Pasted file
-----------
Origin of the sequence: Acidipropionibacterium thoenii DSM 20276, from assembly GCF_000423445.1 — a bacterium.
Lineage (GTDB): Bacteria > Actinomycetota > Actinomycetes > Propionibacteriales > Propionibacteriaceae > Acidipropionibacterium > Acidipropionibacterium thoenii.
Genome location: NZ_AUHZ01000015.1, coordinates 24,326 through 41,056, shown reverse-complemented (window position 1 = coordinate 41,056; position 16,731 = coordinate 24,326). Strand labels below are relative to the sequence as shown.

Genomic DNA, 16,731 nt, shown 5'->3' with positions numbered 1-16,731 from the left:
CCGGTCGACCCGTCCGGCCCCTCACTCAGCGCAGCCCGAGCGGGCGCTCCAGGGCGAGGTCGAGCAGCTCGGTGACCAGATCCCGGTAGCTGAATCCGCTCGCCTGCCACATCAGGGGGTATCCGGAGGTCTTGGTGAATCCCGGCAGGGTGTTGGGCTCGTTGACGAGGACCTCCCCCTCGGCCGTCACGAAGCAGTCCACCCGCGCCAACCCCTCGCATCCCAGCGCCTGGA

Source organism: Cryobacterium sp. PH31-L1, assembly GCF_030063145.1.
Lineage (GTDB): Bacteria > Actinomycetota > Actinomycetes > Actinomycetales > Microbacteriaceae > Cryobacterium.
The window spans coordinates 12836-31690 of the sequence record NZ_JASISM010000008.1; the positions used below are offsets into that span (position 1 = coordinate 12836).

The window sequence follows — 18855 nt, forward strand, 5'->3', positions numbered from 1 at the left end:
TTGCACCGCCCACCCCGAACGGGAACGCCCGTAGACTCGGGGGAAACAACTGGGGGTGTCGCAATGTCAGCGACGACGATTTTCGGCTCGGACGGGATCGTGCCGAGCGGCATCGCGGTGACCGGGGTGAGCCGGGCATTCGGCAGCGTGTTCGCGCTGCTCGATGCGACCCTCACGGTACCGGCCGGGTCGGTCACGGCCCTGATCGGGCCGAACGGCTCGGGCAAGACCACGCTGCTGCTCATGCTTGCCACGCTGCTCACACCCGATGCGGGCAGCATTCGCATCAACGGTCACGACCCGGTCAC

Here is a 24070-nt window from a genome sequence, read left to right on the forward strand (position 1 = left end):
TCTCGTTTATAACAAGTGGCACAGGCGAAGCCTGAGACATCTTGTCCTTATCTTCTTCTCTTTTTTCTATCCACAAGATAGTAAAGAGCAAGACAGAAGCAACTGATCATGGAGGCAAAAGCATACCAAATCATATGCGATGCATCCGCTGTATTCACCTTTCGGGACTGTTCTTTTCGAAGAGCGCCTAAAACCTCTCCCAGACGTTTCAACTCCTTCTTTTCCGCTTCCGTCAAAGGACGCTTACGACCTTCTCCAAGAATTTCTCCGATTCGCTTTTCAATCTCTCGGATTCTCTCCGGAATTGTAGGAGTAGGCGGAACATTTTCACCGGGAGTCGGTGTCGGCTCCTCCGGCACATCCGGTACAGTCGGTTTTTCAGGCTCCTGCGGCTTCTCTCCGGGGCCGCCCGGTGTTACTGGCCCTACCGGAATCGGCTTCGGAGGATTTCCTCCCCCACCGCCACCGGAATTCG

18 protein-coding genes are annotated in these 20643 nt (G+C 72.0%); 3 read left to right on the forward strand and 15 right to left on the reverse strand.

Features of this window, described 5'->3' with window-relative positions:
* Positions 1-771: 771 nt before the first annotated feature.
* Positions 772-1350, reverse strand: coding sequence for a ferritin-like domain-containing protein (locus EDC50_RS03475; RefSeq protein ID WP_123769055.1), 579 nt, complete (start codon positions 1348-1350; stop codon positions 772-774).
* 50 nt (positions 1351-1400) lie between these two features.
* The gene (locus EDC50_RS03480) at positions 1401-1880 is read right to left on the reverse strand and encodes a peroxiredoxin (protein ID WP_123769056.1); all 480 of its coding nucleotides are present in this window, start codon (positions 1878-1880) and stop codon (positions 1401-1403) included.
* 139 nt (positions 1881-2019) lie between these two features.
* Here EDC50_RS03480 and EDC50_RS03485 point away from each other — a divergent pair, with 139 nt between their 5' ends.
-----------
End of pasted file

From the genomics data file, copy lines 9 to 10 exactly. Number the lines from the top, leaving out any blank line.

The window sequence follows — 18855 nt, forward strand, 5'->3', positions numbered from 1 at the left end:
TTGCACCGCCCACCCCGAACGGGAACGCCCGTAGACTCGGGGGAAACAACTGGGGGTGTCGCAATGTCAGCGACGACGATTTTCGGCTCGGACGGGATCGTGCCGAGCGGCATCGCGGTGACCGGGGTGAGCCGGGCATTCGGCAGCGTGTTCGCGCTGCTCGATGCGACCCTCACGGTACCGGCCGGGTCGGTCACGGCCCTGATCGGGCCGAACGGCTCGGGCAAGACCACGCTGCTGCTCATGCTTGCCACGCTGCTCACACCCGATGCGGGCAGCATTCGCATCAACGGTCACGACCCGGTCAC